O Log - Routes and Comments from Alabama Day 1

[20-Jan-05] 

    Here is my Oak Mountain Middle WRE '04, M21 Day 1 map.

    It was suggested that someone write about their Alabama races, routes and notes and the like. I'll write about day 1, which was a solid, tho slowish race. Middle distance -- 42:40 for 4790m, 345m of climb.

    S to 1 (2:38)

    I considered the trail and a straight route. I went straight because I prefer to take lines at an angle if possible, the woods were open and fast, and the differential between my forest and trail running speed isn't particularly great. The reentrant before the control made both routes equally safe.

    1 to 2 (1:25)

    This looked like a risk free leg, and I didn't consider much other than just running there. I recognized the potential for parallel error, but it would obviously be hard to drop 3 lines and not notice it. I did manage to get a line high tho, and obviously lost some time; just proves you need to concentrate 100% on every leg, no matter how easy looking.

    2 to 3 (4:26)

    I considered two routes, the route I took and road to valley and up around. The negative I saw in the latter route was that the running in stream valleys can either be soft, rocky, or both, and while I knew it would be painful to take on that first hill, my route offered good running and an easy read into the bag. I did take the hill at a bit of an angle. I don't have alot of confidence that my route was the fastest, but I felt it was risk-free.

    3 to 4 (2:46)

    I'm spooked by flatish areas, and parallel error possibilities, and it appeared that this leg was risky in both regards. I took this leg a bit cautiously, and I think the split shows it.

    4 to 5 (1:23)

    Control in a big, distinct feature (the slash) bounded by the big hill allowed for aggressive run of the leg, which I took advantage of, picking up the two reentrants on the right on the way.

    5 to 6 (3:03)

    Plan was to drop into the big valley and use the excellent visibility to locate the reentrant, which was both the middle one, and largest one. Unfortunately, I lost focus, possibly from running too hard to 5, and got on the wrong side of the intermediate ridge, losing possibly 20 seconds. This was possibly the worst blunder of the race.

    6 to 7 (1:15)

    The two thoughts on this leg were to either run the flat area north of the watercourse, or get over onto the hillside and follow the line into the reentrant, then the bag. Given the visibility, I was confident I'd see one or both of those features from the flat area, and thus took advantage of the faster running, where there was faint old road bed. Alot of thought for a gain of possibly a few seconds, but that's what its all about.

    7 to 8 (2:44)

    Again not wanting to take lines straight on, or go too far out of the way, I sort of sidehilled along the first hill, then slowed down to make sure I didn't make a parallel error on the reentrants. Part of my technique is to analyze a leg for parallel error risk, and consciously work to avoid them. While the risk seems to appear slight, I've made this sort of error on this sort of leg before.

    8 to 9 (7:43)

    A best route for this leg didn't leap out at me, which to me means good course setting. Up to now, the course had seemed both mentally and physically intense, and I had not had a chance to read ahead (perhaps a trail run on the first leg was warranted after all ...).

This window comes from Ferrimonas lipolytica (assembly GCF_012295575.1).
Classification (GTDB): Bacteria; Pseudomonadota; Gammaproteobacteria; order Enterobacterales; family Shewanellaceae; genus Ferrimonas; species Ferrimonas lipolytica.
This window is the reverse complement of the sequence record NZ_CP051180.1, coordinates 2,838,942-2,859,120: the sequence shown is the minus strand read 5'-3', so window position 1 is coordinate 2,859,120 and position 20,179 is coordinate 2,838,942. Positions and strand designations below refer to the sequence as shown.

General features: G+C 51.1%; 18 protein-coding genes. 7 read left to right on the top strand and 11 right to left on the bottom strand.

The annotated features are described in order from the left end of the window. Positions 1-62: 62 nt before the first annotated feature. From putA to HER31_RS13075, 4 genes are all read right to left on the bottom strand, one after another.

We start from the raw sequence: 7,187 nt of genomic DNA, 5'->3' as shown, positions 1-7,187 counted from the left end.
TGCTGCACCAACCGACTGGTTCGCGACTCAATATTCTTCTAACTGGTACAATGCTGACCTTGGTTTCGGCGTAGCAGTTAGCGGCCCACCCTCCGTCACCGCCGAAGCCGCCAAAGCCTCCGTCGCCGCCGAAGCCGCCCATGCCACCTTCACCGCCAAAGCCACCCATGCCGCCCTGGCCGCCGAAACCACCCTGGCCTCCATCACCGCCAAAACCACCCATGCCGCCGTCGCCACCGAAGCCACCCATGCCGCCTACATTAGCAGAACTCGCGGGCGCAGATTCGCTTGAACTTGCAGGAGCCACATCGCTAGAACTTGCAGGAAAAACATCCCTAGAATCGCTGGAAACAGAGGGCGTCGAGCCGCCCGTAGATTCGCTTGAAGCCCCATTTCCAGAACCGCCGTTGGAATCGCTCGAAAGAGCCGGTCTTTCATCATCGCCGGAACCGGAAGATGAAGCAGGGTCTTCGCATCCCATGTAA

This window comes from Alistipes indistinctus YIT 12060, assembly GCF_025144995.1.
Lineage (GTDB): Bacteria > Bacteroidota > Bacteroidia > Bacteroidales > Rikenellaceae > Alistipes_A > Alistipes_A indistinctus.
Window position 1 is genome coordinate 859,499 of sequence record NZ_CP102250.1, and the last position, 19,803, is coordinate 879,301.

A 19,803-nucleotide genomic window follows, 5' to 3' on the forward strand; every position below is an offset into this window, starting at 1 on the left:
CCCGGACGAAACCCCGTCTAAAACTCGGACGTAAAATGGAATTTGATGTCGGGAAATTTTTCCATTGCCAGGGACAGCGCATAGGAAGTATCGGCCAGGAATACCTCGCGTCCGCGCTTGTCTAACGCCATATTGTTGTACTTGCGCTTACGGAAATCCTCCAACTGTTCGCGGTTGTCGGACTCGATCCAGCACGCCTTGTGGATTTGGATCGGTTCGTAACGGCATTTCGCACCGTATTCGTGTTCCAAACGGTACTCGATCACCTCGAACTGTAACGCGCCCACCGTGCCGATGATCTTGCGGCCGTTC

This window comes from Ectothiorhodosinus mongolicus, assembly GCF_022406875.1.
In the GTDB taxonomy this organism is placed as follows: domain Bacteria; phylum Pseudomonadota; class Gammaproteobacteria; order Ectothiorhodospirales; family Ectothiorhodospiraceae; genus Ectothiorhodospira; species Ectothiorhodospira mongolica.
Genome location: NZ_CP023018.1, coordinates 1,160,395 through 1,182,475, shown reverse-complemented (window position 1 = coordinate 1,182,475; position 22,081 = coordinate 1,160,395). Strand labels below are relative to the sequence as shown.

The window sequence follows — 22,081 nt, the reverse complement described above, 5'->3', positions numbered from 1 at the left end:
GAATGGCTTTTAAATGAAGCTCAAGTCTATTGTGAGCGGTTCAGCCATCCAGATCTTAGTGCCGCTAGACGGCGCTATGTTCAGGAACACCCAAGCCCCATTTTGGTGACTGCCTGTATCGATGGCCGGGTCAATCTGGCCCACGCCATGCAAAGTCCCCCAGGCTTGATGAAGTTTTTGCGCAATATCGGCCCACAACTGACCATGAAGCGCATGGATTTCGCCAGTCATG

I was able to rule out any rightish routes pretty quickly -- all seemed to have more ridges in the way than simply going straight. I looked at the road, but wasn't convinced, given the considerable distance from the road to the bag, thru terrain where the navigation didn't look trivial. One of my criteria for road runs that go out of the way is that they also simplify the navigation.

    I figured a left of line route that might have less lines than straight, (or at least less stacked), made the most sense, since the navigation was going to be less than trivial whichever route I took.

    9 to 10 (1:28)

    This was another just go there leg. I didn't notice much risk.

    10 to 11 (2:51)

    I made it a point to glance for #11 on the way to #9. This leg was easy to simplify by using the valley. I noted the minor risk of parallel error at the end.

    11 to 12 (3:17)

    This leg also seemed low risk, and seemed more a question of drop into the valley or go around on the trail. I wasn't happy to give up lines to later climb, and wasn't happy to run a valley when a trail option existed, but the trail looked too hilly, windy, and out of the way.

    12 to 13 (4:06)

    I didn't have a feel for the best way to do this leg either, but I wanted to keep moving, so I again took the lines at an angle, and ended up with a bit of an S route. At this stage of the race, I don't feel I could have taken them straight on, and kept up a decent pace.

    13 to 14 (1:33)

    Looking this leg over, it looks potentially high risk. This is the kind of leg where, if you are not careful, you can end up a line or two high, or worse, low, and not really be sure where you are, with mobility and relocation along the side of the hill being potentially costly.

    I considered going back up to the ridge and down, or straight. Back up to the ridge would be good if that option offered a way to reduce the risk, but it didn't; in fact, it looked worse. Not only that, it was not trivial physically to get back up there.

    I didn't have the greatest strategy to force success, except cheat a little bit high, and hope the visibility would offer a view of the riverbed, the other dot knolls, and the ripples on the hillside, and I did end up with enough information to spike the control.

    14 to 15 (1:39)

    I considered all trails, and thru the green. I was tired. Thru the green was probably going to be faster, and I think it was.

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